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By A.L. Kennedy

(Jonathan Cape, £16.99 Sterling)

Alfred Day, former tail-gunner in a Lancaster bomber during WW2, is the protagonist of Alison Kennedy’s fifth novel. It is now 1949, and Alfred, only 25 but feeling more like 50, is finding he’s not very good at peace. The only boy in a family of girls, with a drunken, abusive fishmonger father and a doting and doted on mother, the war (or more specifically, the R.A.F., or more exactly still, his flying crew) offered him a previously unimagined camaraderie, and an escape from his rural Staffordshire origins and having to follow his father into his smelly trade. For all the rigid class structure of Britain, reflected in the officer class/ordinary ranks divide of the armed forces, the war was a great leveller, with everyone mucking in together. But look at him now, trying not very successfully to negotiate the readjustment to civilian life, a way of being as an adult that he has never properly known.

He has been working in his friend Ivor’s bookshop in London, although they don’t seem to sell many books. Not that he’s very bothered, since the autodidact Alfred has always been fond of reading. What’s really eating him is numbness, a sense of psychological paralysis occasioned by the loses he has accumulated: his mother, ostensibly felled by a falling roof slate, although Alfred suspects, rightly or wrongly, that his father had something to do with her demise; his crew, since he was the only survivor when his plane was shot down over Hamburg in 1943 on their penultimate 29th bombing mission; and his girlfriend Joyce, a chance encounter during the Blitz, then as now unhappily married to a lieutenant she hardly knew before he was sent off to Malaya, went missing – either dead or imprisoned – who has returned with major trauma (i.e. he never leaves their house). Then Alfred also has his experiences as a German PoW to deal with, not least of which is the death of his friend from the camp, Ringer, who saved him, but whom he failed to save.




So, when the novel opens, we discover he has volunteered as an extra in a prison-camp movie being shot in Germany, trying to find the piece of him that had come adrift in the real prison. He is surrounded by actors playing the war, new and old service men, ‘good’ Germans and displaced persons, and among them are people like him, who won't talk about what happened. Then there are the kind of people he was fighting, like the nasty piece of work that is the Nazi collaborator Vasyl, really Latvian but claiming to be Ukrainian because he thinks this will ease his passage into British residency, whose personal (im)morality, or code of survival, is summed up succinctly in his saying: ‘It’s like this – you kiss your wife, I take away her face – which one of us is more sensible? You hold on to her hand when she can’t feel and then I stop you feeling – which one of us is more sensible? You care about your daughter – I train my dog to fuck your daughter – you still care – which one of us is more sensible?’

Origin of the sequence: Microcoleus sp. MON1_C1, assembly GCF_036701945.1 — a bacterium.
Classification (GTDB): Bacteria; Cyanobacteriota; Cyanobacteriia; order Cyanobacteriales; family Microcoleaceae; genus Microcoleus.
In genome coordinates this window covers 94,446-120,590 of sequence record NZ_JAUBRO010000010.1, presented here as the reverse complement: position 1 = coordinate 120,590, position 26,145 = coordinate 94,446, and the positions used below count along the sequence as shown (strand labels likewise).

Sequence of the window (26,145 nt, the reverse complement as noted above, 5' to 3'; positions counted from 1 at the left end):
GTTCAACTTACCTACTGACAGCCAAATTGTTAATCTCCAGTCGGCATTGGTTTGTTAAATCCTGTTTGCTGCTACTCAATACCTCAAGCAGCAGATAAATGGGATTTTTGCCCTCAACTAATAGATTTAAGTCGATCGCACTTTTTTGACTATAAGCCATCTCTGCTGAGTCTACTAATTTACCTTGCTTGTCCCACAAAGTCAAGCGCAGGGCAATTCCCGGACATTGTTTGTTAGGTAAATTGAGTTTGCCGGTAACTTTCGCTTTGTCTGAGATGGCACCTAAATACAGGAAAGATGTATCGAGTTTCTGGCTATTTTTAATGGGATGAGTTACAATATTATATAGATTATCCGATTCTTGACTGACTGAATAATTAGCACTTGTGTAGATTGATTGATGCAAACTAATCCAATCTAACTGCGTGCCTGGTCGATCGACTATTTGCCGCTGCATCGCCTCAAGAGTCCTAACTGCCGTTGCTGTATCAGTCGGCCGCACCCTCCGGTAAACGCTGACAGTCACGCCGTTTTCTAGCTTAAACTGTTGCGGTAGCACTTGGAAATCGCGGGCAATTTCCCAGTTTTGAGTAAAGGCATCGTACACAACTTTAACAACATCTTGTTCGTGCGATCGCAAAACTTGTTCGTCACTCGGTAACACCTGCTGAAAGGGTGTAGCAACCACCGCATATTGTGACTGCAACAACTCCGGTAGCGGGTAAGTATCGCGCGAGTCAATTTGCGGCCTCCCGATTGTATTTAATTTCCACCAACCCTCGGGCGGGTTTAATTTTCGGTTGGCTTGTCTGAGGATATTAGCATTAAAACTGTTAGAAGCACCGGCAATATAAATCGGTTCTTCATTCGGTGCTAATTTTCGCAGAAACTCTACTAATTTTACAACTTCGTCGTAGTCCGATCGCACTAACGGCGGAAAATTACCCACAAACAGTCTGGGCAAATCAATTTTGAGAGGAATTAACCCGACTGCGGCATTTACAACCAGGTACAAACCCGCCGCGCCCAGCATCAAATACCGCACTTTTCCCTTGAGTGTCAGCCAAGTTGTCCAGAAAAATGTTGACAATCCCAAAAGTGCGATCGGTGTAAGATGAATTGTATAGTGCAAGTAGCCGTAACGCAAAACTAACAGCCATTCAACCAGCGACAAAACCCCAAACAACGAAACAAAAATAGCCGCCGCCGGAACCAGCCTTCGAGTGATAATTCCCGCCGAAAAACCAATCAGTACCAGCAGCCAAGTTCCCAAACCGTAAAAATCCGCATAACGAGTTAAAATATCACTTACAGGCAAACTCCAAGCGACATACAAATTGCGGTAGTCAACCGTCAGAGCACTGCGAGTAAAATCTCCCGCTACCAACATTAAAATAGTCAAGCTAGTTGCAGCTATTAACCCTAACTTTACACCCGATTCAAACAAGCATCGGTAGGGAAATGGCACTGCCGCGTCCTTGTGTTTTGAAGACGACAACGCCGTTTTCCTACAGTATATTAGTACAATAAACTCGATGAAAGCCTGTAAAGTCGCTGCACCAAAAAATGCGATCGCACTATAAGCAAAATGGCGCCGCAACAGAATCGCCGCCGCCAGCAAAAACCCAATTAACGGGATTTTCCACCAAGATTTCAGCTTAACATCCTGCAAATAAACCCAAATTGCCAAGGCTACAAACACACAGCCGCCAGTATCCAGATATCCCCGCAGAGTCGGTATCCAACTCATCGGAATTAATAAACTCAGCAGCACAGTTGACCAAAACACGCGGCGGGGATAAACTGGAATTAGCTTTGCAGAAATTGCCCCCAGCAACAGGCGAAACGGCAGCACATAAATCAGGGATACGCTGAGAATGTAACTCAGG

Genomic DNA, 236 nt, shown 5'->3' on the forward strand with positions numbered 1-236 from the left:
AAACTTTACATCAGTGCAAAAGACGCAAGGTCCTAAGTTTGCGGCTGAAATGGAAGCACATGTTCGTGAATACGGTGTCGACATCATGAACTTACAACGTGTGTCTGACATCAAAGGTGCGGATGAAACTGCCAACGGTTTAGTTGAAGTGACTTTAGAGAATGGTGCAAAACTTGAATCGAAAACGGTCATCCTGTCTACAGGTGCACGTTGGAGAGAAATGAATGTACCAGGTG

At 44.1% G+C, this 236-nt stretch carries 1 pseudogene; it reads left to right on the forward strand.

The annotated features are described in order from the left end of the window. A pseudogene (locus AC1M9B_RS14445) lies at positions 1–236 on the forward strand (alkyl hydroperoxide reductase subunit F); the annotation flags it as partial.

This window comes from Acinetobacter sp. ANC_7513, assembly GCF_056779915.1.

The film set affords the opportunity for some arch but telling postmodern irony: ‘Penalty for non-compliance, one hour in the sun with hands up. They’d be filming that next: trembling British arms and British sweat, very dramatic – lots of sympathy you’d get with that – now that it wasn’t happening any more, now that is was a story.’ Kennedy even pushes it as far as having some (real) ex-prisoners trying to tunnel out of their (fake) new camp, unbeknownst to the production crew. Some of this inner circle take Alfred under their wing, offering him a new start, with false black market identity papers and the chance to be someone else, an option Alfred gives some consideration.

The novel, then, is about the crushing weight of guilt, and the redemptive power of love. If that sounds trite, it isn’t meant to. It is also, strangely enough, given its forensic delineation of the darker propensities of human nature, perhaps Kennedy’s most optimistic longer work to date. In the end, Alfred decides to accept his lot, be himself, go back to London, and take a chance on contacting Joyce.

In these homogenised, commodified times, it is increasingly rare to find a writer with both a signature style, and a sensibility (the two are intimately linked), so distinctly their own that they are instantly recognisable upon opening one of their books, and could not be anyone else’s. A.L. Kennedy is such an artist, and Day handsomely extends her already highly impressive achievement in contemporary fiction.

First published in The Sunday Independent













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